Theyâ€™re known as The Flying Squadron, an ever-changing group of Uxbridge veterans who have made it a Memorial Day tradition over the past 138 years to visit local schoolchildren with a simple message: The final Monday of May is not just the start of summer vacation season, but a time to honor Americans who died while serving in the U.S. military.
The squadron, which is made up today of 20 town veterans divided into two units, will conduct its 139th consecutive visitation to town schools on Friday to kick off the townâ€™s Memorial Day observances.
PROVIDENCE â€“ Plans for consolidating Cumberlandâ€™s four fire districts are causing a rift in the townâ€™s General Assembly delegation that could delay a merger until next year.
PAWTUCKET â€“ A leading advocacy group for affordable housing released a report today criticizing state government for failing to protect its investments in affordable housing with additional funds for maintenance and operations.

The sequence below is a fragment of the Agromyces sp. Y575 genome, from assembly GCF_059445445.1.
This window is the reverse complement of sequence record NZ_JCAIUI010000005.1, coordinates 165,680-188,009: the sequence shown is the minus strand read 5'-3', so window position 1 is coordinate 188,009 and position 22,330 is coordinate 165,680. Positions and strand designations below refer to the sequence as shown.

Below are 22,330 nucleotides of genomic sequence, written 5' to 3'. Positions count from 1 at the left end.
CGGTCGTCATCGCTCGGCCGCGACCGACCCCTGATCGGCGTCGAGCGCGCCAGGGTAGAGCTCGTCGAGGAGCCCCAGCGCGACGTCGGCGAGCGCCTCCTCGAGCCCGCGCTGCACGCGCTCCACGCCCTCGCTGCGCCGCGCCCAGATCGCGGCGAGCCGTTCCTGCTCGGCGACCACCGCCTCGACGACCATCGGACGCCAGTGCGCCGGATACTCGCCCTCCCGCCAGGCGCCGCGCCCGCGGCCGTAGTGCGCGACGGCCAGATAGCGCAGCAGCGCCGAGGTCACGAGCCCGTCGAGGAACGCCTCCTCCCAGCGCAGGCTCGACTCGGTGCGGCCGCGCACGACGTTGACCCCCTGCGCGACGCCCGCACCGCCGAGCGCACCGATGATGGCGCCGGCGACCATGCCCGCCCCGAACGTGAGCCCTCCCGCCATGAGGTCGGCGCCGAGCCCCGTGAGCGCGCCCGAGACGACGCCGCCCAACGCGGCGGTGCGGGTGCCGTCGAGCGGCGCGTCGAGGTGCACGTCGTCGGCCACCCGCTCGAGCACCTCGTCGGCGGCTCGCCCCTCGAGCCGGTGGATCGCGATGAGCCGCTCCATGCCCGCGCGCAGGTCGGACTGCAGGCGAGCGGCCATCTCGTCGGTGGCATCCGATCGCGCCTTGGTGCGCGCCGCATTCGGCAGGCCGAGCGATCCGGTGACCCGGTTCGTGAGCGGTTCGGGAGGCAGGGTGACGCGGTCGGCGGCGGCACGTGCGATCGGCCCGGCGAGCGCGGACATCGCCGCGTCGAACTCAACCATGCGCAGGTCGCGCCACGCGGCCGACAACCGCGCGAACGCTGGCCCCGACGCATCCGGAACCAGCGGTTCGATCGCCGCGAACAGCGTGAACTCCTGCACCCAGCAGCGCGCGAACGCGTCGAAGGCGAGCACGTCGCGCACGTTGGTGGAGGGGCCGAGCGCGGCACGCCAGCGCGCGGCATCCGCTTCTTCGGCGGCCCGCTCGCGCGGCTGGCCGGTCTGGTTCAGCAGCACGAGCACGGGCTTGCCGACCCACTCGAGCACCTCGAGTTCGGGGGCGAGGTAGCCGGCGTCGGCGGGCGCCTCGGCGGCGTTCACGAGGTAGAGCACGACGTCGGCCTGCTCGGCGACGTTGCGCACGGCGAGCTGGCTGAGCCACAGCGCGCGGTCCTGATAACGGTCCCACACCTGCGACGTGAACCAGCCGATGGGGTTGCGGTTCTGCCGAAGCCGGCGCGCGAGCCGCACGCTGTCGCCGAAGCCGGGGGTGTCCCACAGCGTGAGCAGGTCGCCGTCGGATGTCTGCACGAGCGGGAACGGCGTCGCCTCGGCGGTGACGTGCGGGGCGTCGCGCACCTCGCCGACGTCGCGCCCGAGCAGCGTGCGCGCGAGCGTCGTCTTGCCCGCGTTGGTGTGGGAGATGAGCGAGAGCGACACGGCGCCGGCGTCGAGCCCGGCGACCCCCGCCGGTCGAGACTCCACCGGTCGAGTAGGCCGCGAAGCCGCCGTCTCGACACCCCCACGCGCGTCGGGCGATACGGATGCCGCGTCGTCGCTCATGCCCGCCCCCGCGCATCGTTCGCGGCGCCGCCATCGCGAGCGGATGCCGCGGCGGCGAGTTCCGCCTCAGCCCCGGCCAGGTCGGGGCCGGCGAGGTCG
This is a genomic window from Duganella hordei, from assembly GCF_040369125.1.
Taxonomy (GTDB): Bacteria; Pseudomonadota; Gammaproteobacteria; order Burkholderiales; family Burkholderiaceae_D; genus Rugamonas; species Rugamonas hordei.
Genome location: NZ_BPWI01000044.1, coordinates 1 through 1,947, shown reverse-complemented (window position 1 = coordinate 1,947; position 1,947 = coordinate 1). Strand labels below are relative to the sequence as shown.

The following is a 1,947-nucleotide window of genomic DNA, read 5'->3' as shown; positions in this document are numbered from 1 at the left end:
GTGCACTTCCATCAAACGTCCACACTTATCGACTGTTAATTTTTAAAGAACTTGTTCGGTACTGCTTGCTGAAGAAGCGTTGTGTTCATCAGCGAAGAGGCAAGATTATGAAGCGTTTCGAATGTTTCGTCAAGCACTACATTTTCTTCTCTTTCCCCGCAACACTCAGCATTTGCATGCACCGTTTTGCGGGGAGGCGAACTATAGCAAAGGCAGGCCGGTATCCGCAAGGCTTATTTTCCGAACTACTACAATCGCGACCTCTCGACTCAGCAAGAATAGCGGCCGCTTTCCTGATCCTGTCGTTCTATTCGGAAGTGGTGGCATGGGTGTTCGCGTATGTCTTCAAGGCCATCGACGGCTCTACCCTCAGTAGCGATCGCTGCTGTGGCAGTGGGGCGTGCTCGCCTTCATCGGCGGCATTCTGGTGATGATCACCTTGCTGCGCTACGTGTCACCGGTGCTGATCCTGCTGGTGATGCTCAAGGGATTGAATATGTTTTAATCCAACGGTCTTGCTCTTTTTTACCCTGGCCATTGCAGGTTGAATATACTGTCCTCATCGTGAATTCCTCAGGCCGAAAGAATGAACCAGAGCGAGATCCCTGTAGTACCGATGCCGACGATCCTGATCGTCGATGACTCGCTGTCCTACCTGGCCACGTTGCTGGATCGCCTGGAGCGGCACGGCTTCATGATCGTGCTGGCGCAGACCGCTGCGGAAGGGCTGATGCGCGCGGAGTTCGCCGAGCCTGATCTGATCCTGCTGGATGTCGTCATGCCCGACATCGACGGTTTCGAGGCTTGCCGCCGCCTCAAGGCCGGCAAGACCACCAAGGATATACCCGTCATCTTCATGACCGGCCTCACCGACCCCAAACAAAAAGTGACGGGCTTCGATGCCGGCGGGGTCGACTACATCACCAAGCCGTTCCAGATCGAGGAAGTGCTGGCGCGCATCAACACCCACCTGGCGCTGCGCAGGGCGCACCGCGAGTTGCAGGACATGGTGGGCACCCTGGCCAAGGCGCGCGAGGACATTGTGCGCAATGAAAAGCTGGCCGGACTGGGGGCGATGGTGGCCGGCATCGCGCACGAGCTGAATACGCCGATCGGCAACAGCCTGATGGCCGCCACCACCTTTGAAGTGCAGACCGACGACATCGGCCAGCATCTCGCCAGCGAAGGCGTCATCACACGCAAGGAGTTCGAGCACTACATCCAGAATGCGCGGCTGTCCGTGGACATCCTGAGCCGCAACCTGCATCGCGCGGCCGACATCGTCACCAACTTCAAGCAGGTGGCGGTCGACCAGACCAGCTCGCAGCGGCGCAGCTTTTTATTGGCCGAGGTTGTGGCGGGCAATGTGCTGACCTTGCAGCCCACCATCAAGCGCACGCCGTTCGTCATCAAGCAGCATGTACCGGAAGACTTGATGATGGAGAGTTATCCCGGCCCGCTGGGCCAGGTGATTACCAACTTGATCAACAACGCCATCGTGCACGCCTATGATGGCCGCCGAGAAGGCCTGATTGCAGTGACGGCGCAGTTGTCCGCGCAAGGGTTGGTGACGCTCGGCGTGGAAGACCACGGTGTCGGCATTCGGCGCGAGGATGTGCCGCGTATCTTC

The HousingWorks RI report characterizes affordable housing as an essential component of the stateâ€™s economic development infrastructure. The report, entitled â€śThe Complete Approach to Affordable Housing,â€ť says the state not only needs more affordable housing but should invest more to make sure what it has is sustainable.
PAWTUCKET â€“ To help get unwanted guns off city streets, a Pawtucket Police Gun Buyback program will be held on Saturday, June 1 from 10 a.m. to 2 p.m. at the police substation at 270 Armistice Blvd. (across from Precision Harley-Davidson). The program is open to all city residents.
PAWTUCKET â€” Despite being shot down twice by the City Council, Mayor Donald Grebien is again pushing to hire a business/communications liaison as well as create a new position for an economic development professional who would be funded jointly by the city and the Pawtucket Foundation.
CENTRAL FALLS â€” Former State Police superintendent and congressional candidate Brendan Doherty has been nominated to be the next chairman of the board of the Donald W. Wyatt Detention Facility by Mayor James Diossa.